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oh good grief.trusted computing?obviously not i trust it, but microsoft can now sorta trust me.i don't want to be trusted by ms.and their os code base is entirely too large for me to trust them.goodness only knows what is in any of the current code we run.so many things phone home with info about me and my software, and data, etc.now they're delveloping an os specifically to do that? gripe!as to encryption - whadda joke. none of us has legal access to anything even remotely secure. the f ed s won't allow it. they need to know NOW. not in a day or two.witness how fast the l o ve virus authors were caught - the original word document (as all do) had their unique id embedded in it.they were in jail on the 3rd day - it took the afternoon to find them, a day for the international paperwork and the flight overseas, and the 3rd day was the arrest.it may not be orwell, but it's getting there. :lol:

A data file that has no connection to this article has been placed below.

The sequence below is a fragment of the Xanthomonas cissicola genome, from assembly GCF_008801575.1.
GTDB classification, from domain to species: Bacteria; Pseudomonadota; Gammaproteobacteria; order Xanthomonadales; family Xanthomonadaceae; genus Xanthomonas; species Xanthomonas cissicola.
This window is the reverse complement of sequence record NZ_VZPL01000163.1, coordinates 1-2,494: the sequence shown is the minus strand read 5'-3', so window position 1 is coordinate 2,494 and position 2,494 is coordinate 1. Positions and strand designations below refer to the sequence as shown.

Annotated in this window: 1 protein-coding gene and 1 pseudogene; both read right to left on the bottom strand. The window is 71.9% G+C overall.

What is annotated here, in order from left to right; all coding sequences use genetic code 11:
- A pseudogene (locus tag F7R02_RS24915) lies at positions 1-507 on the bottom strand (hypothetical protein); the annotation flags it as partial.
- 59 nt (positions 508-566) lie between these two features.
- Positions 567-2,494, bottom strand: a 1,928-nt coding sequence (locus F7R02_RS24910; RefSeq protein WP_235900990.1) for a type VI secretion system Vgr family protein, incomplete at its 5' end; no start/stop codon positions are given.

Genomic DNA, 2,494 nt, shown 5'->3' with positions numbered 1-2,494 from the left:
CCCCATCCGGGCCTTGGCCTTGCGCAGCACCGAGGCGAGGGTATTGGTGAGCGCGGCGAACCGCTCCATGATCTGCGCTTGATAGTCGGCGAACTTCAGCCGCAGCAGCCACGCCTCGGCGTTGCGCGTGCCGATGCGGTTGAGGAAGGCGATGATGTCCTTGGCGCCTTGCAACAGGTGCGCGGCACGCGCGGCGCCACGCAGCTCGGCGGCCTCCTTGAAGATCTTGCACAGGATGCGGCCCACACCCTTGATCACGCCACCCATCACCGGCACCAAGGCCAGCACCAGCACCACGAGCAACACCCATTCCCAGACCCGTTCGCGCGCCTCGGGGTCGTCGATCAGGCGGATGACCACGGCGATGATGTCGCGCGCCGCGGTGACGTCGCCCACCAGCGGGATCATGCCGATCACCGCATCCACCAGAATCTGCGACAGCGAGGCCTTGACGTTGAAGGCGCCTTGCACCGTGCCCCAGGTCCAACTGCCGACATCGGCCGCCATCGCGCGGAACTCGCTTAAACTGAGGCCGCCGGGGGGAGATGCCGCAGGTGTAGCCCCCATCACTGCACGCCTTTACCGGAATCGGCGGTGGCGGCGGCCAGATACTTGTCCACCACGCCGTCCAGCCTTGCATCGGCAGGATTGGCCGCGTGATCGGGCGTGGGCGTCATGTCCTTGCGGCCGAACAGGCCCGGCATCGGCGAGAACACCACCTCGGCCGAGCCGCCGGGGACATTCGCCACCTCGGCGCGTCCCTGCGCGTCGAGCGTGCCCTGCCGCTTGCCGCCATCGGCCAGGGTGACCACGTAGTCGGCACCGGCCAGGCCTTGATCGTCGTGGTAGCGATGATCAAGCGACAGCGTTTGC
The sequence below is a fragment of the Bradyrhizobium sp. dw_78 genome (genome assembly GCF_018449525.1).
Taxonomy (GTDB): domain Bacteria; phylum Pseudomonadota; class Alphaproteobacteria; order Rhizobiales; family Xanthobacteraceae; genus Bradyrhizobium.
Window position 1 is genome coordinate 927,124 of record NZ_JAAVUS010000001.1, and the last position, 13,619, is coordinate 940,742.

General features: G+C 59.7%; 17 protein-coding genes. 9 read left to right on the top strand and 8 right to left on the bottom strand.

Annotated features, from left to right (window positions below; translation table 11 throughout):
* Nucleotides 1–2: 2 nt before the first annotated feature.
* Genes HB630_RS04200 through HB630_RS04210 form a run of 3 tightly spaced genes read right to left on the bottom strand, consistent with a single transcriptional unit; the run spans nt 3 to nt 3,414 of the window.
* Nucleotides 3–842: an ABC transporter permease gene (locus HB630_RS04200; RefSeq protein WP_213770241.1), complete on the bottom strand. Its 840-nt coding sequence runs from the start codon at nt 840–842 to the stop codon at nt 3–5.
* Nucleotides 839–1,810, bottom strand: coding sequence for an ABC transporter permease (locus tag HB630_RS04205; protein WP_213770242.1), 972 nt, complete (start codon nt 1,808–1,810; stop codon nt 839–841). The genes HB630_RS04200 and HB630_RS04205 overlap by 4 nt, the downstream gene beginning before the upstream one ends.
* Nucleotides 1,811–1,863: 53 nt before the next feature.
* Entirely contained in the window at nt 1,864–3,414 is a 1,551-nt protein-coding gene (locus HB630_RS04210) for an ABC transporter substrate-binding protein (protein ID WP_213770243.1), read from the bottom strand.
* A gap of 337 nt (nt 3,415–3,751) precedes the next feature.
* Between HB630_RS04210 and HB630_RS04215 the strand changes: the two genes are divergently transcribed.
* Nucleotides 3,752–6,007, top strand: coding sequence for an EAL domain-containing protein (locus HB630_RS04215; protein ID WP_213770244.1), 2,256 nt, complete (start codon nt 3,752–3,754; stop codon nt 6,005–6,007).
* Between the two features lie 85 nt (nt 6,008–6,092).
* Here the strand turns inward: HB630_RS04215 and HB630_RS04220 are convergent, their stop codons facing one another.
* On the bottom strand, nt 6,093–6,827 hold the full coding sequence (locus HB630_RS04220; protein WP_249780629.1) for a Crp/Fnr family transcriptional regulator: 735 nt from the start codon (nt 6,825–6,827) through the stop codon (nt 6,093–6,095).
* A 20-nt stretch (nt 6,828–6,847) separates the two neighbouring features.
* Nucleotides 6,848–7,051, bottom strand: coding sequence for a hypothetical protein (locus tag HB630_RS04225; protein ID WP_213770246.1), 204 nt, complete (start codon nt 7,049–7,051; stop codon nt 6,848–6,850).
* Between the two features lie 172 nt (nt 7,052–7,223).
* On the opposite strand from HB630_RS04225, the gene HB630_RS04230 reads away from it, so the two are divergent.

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I have not made up my mind about all this yet. However, this is a VERY important topic. There may be no more important topic to the future of Windows Computing than how Palladium will eventually be implemented in Windows and PCs in 2005 and 2006. There are so many ramifications.One thing I know about watching Microsoft, as I have done for 20 years professionally, it is too early to draw conclusions about all of this. They often run things up the flagpole like this just to test the waters of enterprise, OEM, and consumer reaction.But, and I think this is the point that bears the most attention, Microsoft is ALWAYS playing chess. It is always seeking to take one step that has three or four advantageous outcomes. The Numero Uno advantageous outcome that Microsoft is seeking with all this is to:[size=7]Sell New PC Hardware[/size].Other important advantages would be to create an even more proprietary aspect to Windows that makes it harder for competitors to imitate, add a plank (or two) in its "security" stance, and open up new markets for the PC in being able to distribute goods and services (such as movies and music) while pleasing the huge corporations in those markets.If you examine the attributes of Palladium and the features of Longhorn from that point of view, a lot of other things start to become clear.Microsoft will have to focus on user experience. And it is adept at this -- better than any company I know except Apple -- when it puts its mind to it. So, in that way, I agree with Fred Langa. Some of the fears we're all having *may* be unfounded.However, user experience, user rights, user privacy are all issues that Microsoft used to hold above all others. At one time, this was *the* way for Microsoft to make money. No longer. And the older that Gates, Ballmer, and Microsoft get, the more greedy they have become, and the less concerned about end users they've become. Microsoft is a public company that has to show progress every three months. That is the overwhelming priority. While Microsoft still thinks long-term (much longer term than most companies), its goals don't serve users as they once did.Because of that, there are enough things going on in Palladium and Longhorn that I am quite concerned that, in addition to forcing us all to buy new hardware, the end result may be very far away from what advanced users like us really want from an operating system.It's at least possible that Windows XP will be the last great power-users' OS from Microsoft. From here on out, Microsoft could be asking us to drive the 21st century version of the dumb terminal. Not because the machine will be dumb, but because the OS is increasingly being driven by corporate-oriented needs that conflict with end-user freedoms and goals.What's our alternative? I'm here to tell you that it isn't any of these OSes:1. Mac OS X (although this comes the closest)2. Windows 98/Me3. Linux as we know it today.For my money, Windows 2000 and Windows XP are the sweet spot. Neither is perfect, but either one will do. At least until some company invests the R&D effort, people power, and $$$ to make Linux a serious desktop contender.-- Scot